Published June 26. 2016
WASHINGTON — Joanelle Romero (Apache/Cheyenne), founder and president of the Native Women in Film & Television, was selected by the White House United State of Women summit held in Washington, D.C. on June 14 and 15.
The White House United State of Women summit brought together a diverse group of
business leaders, academics, activists, nonprofit leaders, elected officials and others to focus on issues critical to women. The summit was hosted by First Lady Michelle Obama and Oprah Winfrey.
One women’s issue that resonated with Romero was violence against women.
“Writing the Violence Against Women Act has been one of my proudest accomplishments. And I know that the particular blend of intellectual horsepower and passion in this room today can only mean one thing: Good things will happen. Change is coming,” stated Vice President Joseph Biden in remarks to summit participants.
After hearing the vice president speak, Romero was inspired and motivated to
act now. She turned to her friend from the National Indigenous Resource
Center, Princella RedCorn and asked her, lets partner and make a Public Service Announcement (PSA) campaign video right now on uplifting our Native women, seeing that Ms. RedCorn had a video camera and sound equipment.
“Violence against women is so much more to me than just men abusing us,”
says Romero, “We need to break the glass ceiling with the Native Women in Film & Television Initiative, moving forward in the inclusion of Native women on prime-time television NBC, CBS, ABC and FOX. The White House United State of Women was the first of many conversations that will continue in this ground-breaking call to action, lead by Joanelle Romero.”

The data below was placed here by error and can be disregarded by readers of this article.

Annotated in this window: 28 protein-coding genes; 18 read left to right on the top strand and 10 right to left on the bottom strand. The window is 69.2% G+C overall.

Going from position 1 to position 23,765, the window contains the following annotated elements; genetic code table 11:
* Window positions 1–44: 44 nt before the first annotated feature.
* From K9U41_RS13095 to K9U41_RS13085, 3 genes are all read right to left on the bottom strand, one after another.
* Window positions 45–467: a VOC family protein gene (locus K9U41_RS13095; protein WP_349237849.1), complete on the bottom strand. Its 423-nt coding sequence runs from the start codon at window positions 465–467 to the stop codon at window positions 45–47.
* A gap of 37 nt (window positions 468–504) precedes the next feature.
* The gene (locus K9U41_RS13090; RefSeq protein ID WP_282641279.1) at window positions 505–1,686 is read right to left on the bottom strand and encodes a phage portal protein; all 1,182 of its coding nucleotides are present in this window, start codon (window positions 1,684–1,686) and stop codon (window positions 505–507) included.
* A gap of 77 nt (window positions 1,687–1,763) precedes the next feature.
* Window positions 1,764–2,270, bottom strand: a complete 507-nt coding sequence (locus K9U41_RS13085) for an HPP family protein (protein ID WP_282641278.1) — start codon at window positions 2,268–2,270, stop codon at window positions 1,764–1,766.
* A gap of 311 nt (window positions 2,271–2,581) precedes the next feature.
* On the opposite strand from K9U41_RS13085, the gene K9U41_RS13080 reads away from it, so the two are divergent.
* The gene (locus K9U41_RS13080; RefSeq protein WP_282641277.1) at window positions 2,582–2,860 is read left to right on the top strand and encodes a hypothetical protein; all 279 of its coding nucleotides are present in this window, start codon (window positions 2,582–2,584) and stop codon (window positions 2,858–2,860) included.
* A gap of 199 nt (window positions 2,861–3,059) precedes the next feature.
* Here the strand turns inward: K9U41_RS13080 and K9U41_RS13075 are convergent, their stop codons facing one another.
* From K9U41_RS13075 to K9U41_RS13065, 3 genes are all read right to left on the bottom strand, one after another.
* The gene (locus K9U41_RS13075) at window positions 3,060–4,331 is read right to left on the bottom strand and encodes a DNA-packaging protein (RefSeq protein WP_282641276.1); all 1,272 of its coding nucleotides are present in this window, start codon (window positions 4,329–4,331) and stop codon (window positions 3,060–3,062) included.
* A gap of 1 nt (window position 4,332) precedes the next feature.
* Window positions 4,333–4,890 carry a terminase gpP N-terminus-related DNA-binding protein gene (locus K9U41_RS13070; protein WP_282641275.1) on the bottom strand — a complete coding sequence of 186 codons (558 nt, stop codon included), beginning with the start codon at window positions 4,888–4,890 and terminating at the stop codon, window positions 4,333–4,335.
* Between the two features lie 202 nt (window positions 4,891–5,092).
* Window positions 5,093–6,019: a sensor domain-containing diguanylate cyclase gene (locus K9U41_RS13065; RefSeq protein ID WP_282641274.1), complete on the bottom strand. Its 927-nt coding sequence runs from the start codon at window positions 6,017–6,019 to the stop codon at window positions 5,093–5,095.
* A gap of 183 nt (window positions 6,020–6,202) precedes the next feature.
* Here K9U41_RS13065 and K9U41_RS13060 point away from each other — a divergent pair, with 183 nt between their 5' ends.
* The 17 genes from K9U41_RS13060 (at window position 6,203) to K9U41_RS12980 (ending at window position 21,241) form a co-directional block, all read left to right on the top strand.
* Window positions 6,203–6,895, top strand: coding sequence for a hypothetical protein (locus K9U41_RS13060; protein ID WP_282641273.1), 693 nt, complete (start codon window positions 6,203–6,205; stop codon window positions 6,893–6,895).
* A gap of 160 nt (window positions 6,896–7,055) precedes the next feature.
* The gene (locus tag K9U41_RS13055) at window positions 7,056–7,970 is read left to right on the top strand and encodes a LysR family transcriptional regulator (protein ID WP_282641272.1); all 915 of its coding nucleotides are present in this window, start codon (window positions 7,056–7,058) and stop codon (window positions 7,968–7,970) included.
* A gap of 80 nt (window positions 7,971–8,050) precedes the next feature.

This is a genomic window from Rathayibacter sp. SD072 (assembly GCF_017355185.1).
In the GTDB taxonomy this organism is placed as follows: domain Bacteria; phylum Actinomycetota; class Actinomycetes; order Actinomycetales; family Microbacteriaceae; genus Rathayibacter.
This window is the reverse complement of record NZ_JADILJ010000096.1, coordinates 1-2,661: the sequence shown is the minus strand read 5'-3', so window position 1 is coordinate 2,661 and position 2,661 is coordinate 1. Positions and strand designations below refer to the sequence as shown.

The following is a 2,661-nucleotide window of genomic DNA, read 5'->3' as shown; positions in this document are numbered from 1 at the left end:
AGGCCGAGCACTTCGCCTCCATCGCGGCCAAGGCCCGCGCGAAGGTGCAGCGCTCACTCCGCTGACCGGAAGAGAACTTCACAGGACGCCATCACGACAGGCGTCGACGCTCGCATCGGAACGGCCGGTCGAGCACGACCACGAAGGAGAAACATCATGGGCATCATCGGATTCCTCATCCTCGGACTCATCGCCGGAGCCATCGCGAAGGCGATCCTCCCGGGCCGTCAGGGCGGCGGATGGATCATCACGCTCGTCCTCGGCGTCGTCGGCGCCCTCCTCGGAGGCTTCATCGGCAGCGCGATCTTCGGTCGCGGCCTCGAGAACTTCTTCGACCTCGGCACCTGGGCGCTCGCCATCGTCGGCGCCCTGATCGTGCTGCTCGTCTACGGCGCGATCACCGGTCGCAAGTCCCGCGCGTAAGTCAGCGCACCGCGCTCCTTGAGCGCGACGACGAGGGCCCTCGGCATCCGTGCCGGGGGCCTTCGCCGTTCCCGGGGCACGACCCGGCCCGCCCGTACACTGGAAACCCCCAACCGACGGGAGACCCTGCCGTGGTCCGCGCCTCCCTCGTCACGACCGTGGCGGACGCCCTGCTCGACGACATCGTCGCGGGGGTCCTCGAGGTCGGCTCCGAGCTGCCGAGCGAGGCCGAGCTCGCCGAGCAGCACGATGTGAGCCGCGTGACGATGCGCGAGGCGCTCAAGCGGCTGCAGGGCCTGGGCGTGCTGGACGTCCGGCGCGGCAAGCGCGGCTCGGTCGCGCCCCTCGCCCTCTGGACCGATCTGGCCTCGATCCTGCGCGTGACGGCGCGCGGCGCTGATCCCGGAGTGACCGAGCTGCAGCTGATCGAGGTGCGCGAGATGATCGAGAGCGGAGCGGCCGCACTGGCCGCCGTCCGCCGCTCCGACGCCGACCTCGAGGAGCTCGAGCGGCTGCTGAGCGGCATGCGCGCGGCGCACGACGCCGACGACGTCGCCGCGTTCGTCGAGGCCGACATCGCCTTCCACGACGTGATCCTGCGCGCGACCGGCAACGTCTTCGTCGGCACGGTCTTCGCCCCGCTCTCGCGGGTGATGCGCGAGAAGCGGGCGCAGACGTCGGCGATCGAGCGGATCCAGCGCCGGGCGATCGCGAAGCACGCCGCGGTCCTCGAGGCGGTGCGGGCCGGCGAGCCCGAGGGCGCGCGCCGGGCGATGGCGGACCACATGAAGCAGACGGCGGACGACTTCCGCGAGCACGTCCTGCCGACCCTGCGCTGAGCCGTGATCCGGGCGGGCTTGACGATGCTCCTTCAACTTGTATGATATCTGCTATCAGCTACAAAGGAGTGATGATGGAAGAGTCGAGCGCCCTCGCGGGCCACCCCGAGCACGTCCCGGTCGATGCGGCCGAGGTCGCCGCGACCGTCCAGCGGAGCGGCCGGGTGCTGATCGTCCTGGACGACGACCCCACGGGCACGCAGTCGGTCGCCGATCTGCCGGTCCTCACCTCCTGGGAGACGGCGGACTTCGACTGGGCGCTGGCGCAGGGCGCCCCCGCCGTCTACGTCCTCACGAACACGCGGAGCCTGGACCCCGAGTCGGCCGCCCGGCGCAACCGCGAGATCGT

The PSA was made in hopes to uplift Native women and Native Youth throughout Indian Country.
Romero has spent four decades in the entertainment industary. Her career includes her work to establish the Red Nation Celebration Institute, Red Nation Television Network, the Red Nation Film Festival, Native Women in Film & Television, its programs and initiatives.
“We were enthusiastic to bring the voices of Native Women in Film & Television with its initiative to the global conversation on women and girls and the challenges we face together, in our lifetimes,” stated Romero in a release that stated the Los Angeles-based founder president had been invited by the White House.
Seventh Generation Fund for Indigenous Peoples, Winona LaDuke Honor the Earth, Jenna Cavelle, Ted Wagner Jr, Ralph Roybal, Gibb Gibb Cinniginnie, Patricia Miller, Christina Lorenzatto, Betty Billups, and 2 anonymous donors assisted with their generous support to help Romero with expenses for her Washington, D.C. trip.
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